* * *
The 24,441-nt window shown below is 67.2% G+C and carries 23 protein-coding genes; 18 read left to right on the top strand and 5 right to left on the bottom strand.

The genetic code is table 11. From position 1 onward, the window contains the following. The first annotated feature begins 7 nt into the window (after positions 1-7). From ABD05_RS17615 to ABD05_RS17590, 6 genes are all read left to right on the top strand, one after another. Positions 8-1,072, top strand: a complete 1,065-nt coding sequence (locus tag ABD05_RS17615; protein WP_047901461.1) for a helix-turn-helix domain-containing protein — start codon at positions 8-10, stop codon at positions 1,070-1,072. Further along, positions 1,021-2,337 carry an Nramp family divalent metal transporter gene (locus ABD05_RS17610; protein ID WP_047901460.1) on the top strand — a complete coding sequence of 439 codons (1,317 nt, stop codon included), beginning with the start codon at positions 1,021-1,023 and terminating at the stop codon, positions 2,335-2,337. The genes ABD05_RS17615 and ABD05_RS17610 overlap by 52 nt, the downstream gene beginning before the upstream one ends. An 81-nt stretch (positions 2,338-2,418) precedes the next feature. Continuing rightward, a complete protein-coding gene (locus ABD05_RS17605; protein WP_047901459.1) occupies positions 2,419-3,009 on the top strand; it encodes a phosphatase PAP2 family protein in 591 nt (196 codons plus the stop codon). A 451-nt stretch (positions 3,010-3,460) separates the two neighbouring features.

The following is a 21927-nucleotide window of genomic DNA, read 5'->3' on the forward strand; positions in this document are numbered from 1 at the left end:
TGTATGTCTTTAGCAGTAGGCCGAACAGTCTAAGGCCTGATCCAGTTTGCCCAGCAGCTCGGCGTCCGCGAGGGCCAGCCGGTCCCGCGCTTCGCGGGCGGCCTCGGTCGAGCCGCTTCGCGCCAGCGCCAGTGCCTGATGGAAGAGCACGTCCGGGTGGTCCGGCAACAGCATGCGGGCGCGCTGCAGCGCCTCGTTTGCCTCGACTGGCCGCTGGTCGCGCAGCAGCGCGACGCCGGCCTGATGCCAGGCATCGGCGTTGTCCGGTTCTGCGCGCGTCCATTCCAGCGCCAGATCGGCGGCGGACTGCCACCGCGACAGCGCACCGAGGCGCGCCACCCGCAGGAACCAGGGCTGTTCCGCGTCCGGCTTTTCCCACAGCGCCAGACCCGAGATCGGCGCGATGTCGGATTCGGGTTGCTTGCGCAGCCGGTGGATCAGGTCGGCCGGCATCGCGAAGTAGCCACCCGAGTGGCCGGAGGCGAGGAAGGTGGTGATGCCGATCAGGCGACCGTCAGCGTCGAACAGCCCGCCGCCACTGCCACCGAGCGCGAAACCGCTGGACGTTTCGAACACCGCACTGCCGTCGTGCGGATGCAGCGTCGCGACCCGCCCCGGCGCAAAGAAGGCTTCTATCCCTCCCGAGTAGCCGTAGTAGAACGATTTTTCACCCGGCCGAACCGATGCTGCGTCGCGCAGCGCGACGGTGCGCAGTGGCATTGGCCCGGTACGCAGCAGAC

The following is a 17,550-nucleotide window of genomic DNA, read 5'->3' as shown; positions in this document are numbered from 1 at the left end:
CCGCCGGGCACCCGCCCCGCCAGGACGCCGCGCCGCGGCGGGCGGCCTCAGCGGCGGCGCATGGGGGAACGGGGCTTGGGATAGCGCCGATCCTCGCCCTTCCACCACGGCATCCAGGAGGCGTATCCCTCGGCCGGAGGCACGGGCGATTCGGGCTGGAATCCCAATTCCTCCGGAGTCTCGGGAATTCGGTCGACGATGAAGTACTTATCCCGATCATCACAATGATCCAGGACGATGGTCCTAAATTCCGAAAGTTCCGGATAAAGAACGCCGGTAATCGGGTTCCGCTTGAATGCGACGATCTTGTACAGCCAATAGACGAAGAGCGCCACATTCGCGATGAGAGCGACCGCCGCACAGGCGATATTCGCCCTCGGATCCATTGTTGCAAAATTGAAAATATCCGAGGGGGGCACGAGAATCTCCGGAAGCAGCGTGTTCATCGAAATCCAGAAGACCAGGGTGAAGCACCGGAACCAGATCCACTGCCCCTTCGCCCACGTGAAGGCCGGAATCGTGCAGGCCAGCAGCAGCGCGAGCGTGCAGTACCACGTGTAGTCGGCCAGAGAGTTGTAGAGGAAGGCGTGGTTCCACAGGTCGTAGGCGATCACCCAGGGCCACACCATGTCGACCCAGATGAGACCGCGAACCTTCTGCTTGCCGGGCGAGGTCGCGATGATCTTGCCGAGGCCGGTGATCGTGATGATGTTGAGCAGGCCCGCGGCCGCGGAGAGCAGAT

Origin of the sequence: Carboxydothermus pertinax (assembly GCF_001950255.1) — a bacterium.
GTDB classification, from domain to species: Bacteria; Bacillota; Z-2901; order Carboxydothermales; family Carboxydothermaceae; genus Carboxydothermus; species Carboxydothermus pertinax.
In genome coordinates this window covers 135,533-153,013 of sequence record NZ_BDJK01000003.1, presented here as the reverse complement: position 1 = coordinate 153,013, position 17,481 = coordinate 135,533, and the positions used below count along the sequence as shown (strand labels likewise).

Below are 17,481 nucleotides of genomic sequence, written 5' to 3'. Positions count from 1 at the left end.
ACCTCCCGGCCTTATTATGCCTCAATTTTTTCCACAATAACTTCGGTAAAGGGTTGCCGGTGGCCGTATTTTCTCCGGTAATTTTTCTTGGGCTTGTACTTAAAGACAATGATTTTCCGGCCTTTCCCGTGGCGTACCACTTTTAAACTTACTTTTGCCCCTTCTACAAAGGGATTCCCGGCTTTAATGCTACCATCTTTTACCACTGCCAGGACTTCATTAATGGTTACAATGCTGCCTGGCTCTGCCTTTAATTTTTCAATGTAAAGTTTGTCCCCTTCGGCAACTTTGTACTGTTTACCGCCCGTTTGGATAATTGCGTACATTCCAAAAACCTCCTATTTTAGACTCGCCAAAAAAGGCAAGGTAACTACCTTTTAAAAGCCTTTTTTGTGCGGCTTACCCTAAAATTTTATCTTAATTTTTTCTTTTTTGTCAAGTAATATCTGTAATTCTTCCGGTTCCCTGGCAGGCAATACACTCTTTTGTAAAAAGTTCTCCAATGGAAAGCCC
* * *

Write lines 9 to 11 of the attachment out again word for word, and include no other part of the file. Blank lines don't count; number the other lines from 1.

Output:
In genome coordinates this window covers 135,533-153,013 of sequence record NZ_BDJK01000003.1, presented here as the reverse complement: position 1 = coordinate 153,013, position 17,481 = coordinate 135,533, and the positions used below count along the sequence as shown (strand labels likewise).

Below are 17,481 nucleotides of genomic sequence, written 5' to 3'. Positions count from 1 at the left end.
ACCTCCCGGCCTTATTATGCCTCAATTTTTTCCACAATAACTTCGGTAAAGGGTTGCCGGTGGCCGTATTTTCTCCGGTAATTTTTCTTGGGCTTGTACTTAAAGACAATGATTTTCCGGCCTTTCCCGTGGCGTACCACTTTTAAACTTACTTTTGCCCCTTCTACAAAGGGATTCCCGGCTTTAATGCTACCATCTTTTACCACTGCCAGGACTTCATTAATGGTTACAATGCTGCCTGGCTCTGCCTTTAATTTTTCAATGTAAAGTTTGTCCCCTTCGGCAACTTTGTACTGTTTACCGCCCGTTTGGATAATTGCGTACATTCCAAAAACCTCCTATTTTAGACTCGCCAAAAAAGGCAAGGTAACTACCTTTTAAAAGCCTTTTTTGTGCGGCTTACCCTAAAATTTTATCTTAATTTTTTCTTTTTTGTCAAGTAATATCTGTAATTCTTCCGGTTCCCTGGCAGGCAATACACTCTTTTGTAAAAAGTTCTCCAATGGAAAGCCC